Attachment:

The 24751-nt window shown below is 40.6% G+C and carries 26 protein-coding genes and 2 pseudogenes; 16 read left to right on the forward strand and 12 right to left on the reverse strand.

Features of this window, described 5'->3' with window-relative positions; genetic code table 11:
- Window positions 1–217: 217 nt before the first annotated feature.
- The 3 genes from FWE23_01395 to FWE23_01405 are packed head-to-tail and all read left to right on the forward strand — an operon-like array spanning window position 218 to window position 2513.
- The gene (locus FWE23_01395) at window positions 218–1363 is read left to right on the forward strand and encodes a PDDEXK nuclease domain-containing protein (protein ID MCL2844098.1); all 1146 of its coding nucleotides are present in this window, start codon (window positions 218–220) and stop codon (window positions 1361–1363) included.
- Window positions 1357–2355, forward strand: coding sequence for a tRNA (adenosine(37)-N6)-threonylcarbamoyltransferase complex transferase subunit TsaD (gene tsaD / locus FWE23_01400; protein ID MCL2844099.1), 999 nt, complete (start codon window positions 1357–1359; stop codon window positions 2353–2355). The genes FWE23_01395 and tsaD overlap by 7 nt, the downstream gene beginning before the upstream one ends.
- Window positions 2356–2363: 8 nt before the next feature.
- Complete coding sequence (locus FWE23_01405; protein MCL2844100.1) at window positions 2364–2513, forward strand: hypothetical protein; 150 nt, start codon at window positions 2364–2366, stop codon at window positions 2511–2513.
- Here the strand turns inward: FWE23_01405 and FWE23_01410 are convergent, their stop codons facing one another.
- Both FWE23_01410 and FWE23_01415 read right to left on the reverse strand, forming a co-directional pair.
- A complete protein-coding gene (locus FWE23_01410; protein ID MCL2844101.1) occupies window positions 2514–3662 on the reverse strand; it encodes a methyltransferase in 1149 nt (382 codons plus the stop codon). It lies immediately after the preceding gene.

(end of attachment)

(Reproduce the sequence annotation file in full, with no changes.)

The 24751-nt window shown below is 40.6% G+C and carries 26 protein-coding genes and 2 pseudogenes; 16 read left to right on the forward strand and 12 right to left on the reverse strand.

Features of this window, described 5'->3' with window-relative positions; genetic code table 11:
- Window positions 1–217: 217 nt before the first annotated feature.
- The 3 genes from FWE23_01395 to FWE23_01405 are packed head-to-tail and all read left to right on the forward strand — an operon-like array spanning window position 218 to window position 2513.
- The gene (locus FWE23_01395) at window positions 218–1363 is read left to right on the forward strand and encodes a PDDEXK nuclease domain-containing protein (protein ID MCL2844098.1); all 1146 of its coding nucleotides are present in this window, start codon (window positions 218–220) and stop codon (window positions 1361–1363) included.
- Window positions 1357–2355, forward strand: coding sequence for a tRNA (adenosine(37)-N6)-threonylcarbamoyltransferase complex transferase subunit TsaD (gene tsaD / locus FWE23_01400; protein ID MCL2844099.1), 999 nt, complete (start codon window positions 1357–1359; stop codon window positions 2353–2355). The genes FWE23_01395 and tsaD overlap by 7 nt, the downstream gene beginning before the upstream one ends.
- Window positions 2356–2363: 8 nt before the next feature.
- Complete coding sequence (locus FWE23_01405; protein MCL2844100.1) at window positions 2364–2513, forward strand: hypothetical protein; 150 nt, start codon at window positions 2364–2366, stop codon at window positions 2511–2513.
- Here the strand turns inward: FWE23_01405 and FWE23_01410 are convergent, their stop codons facing one another.
- Both FWE23_01410 and FWE23_01415 read right to left on the reverse strand, forming a co-directional pair.
- A complete protein-coding gene (locus FWE23_01410; protein ID MCL2844101.1) occupies window positions 2514–3662 on the reverse strand; it encodes a methyltransferase in 1149 nt (382 codons plus the stop codon). It lies immediately after the preceding gene.